transmission. You are a huge capacitor and humidity plays some part. You
cannot  touch something and send DC, well, only a static discharge.

In portable radio (covers radio, bluetooth, mobile phone, Tvs, etc) Txs and
Rxs, the chassis plane is unwittingly the 2nd wire.
Antennae and tuned capacitive circuits are responsible for conveying to/from
the frequency band/s concerned through the ether, in air or not in air.

>    Could someone please explain how a signal can be transmitted on a
> single wire? I have always been taught that a signal, or current, needs a
> circuit to work. But then I see cases that when only one wire is used to
> carry a signal.
>
>    eg. You touch the input on an audio amplifier, and you get a buzzing
> noise, even when you only touch the positive wire.(the power supply used
> doesn't have a grounding pin)
>
>    Is the second "wire" a path between you and the negative via your legs,
> the ground, the table, then the casing or something? Or is it that there
> is a path between negative and positive within the amp with some
> resistance, which has a voltage drop, creatinge a potential difference
> between the positive an negative? Am I even on the right track? :D
>
>    Another example, which probably has a different explanation, is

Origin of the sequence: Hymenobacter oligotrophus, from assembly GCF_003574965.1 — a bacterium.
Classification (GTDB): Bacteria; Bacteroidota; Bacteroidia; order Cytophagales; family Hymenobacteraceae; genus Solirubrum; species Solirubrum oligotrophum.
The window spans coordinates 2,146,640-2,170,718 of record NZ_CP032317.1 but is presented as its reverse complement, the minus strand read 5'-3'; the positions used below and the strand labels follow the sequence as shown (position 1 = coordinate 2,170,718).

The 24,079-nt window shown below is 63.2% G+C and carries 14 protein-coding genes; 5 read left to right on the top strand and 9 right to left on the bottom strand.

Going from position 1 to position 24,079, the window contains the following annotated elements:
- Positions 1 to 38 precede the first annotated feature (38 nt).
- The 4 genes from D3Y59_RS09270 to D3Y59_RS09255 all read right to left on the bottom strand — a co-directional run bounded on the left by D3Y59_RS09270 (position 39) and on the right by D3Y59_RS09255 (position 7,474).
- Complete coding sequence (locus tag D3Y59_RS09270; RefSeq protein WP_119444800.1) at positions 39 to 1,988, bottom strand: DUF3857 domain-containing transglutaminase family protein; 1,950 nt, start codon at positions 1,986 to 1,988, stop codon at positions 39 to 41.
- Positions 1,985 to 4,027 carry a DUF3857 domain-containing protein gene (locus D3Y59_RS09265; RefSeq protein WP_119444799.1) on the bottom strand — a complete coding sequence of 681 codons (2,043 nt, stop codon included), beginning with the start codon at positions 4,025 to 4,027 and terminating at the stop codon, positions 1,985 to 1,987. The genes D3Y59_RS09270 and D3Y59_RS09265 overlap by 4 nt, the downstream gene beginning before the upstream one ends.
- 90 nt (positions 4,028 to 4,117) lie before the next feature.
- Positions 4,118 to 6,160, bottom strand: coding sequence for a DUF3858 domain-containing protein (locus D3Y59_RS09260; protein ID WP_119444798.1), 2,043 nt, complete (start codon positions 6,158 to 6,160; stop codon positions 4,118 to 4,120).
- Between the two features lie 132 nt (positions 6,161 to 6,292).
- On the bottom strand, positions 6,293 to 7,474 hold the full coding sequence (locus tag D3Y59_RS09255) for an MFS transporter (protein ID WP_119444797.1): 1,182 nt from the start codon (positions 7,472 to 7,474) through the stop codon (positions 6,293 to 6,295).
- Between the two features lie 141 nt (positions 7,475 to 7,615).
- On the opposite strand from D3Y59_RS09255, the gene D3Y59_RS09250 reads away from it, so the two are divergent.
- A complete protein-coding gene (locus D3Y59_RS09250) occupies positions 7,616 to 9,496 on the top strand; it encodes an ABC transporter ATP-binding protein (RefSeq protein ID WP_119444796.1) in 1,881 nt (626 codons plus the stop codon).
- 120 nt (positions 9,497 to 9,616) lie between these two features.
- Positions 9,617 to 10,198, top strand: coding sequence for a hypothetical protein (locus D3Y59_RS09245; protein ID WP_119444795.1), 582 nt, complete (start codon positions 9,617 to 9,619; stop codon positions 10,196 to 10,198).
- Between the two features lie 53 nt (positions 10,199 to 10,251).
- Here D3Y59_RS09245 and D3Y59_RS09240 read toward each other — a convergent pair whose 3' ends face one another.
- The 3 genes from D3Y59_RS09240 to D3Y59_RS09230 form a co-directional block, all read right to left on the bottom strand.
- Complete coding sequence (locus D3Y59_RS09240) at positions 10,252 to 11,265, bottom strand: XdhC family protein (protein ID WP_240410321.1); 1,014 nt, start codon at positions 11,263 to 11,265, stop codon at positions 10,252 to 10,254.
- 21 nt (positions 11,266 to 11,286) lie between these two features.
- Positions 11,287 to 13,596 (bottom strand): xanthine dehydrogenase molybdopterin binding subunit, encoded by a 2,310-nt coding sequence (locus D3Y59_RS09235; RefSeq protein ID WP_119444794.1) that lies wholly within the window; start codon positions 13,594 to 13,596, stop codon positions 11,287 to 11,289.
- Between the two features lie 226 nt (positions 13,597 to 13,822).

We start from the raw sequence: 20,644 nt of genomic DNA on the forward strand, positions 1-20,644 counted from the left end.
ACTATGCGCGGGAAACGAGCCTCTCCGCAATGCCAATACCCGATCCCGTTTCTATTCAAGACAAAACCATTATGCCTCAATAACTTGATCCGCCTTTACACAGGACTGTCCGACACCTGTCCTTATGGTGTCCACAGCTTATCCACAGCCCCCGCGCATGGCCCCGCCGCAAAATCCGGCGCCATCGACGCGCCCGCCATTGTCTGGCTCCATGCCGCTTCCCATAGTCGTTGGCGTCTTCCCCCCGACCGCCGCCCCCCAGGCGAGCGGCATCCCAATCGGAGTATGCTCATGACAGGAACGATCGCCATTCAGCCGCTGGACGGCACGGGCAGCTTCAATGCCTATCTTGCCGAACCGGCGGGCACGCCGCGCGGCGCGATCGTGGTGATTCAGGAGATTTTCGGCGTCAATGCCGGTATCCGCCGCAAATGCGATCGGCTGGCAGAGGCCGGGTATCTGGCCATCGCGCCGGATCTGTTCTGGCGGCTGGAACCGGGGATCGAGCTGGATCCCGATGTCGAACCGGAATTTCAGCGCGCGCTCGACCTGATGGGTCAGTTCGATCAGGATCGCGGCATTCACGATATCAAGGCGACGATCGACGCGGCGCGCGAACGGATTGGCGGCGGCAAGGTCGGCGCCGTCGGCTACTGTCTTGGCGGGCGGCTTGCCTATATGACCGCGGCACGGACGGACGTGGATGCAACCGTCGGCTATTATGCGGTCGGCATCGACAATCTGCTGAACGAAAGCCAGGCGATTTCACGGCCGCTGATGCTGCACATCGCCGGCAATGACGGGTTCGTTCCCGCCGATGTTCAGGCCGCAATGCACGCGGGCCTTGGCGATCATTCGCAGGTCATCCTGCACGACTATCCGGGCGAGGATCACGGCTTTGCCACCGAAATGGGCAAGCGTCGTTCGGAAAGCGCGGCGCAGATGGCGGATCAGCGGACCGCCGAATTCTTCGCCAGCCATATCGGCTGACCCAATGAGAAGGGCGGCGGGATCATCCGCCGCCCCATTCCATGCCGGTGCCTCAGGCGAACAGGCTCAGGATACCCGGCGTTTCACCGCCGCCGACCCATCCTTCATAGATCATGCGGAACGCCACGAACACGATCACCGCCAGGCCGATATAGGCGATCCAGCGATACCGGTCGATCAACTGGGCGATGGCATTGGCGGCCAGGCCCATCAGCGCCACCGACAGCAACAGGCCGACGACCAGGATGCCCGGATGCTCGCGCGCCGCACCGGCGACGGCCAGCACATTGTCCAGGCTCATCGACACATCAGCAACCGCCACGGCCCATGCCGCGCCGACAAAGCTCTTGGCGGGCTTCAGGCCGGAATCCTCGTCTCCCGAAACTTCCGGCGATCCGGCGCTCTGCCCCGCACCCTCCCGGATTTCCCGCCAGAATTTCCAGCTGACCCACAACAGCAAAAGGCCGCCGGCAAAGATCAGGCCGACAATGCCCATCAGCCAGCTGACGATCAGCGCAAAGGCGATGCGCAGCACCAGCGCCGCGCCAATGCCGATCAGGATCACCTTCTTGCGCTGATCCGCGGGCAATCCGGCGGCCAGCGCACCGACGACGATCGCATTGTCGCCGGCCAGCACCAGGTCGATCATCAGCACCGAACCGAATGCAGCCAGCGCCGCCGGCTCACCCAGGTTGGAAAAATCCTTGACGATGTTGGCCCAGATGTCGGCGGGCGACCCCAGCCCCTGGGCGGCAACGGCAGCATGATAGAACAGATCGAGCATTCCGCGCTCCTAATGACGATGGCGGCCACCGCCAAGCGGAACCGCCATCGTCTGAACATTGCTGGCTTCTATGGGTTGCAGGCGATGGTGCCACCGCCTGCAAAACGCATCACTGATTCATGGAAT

> antennas on radio transmitters. How do they transmit anything, when there
> is only a single wire?
>
>
> Thanks,
> Andrew Howard
>

Re: Signals on a single wire

>    Could someone please explain how a signal can be transmitted on a
> single wire? I have always been taught that a signal, or current, needs a
> circuit to work. But then I see cases that when only one wire is used to
> carry a signal.
>
>    eg. You touch the input on an audio amplifier, and you get a buzzing
> noise, even when you only touch the positive wire.(the power supply used
> doesn't have a grounding pin)
>
>    Is the second "wire" a path between you and the negative via your legs,
> the ground, the table, then the casing or something? Or is it that there
> is a path between negative and positive within the amp with some
> resistance, which has a voltage drop, creatinge a potential difference
> between the positive an negative? Am I even on the right track? :D
>
>    Another example, which probably has a different explanation, is
> antennas on radio transmitters. How do they transmit anything, when there
> is only a single wire?
>
>
> Thanks,
> Andrew Howard
>

Andrew,

Guess you do not mean an antenna. The so called single wire divices use one
wire for power and signal *and* a common ground. Long signal lines,
telegraph lines for instance, used old mother earth as a common. An example
of the Dallas (Maxim) single wire thermometers can be found on:
http://pdfserv.maxim-ic.com/en/an/app162.pdf

petrus bitbyter

Re: Signals on a single wire

Thanks for all the responses! Now I have the general idea, so I can find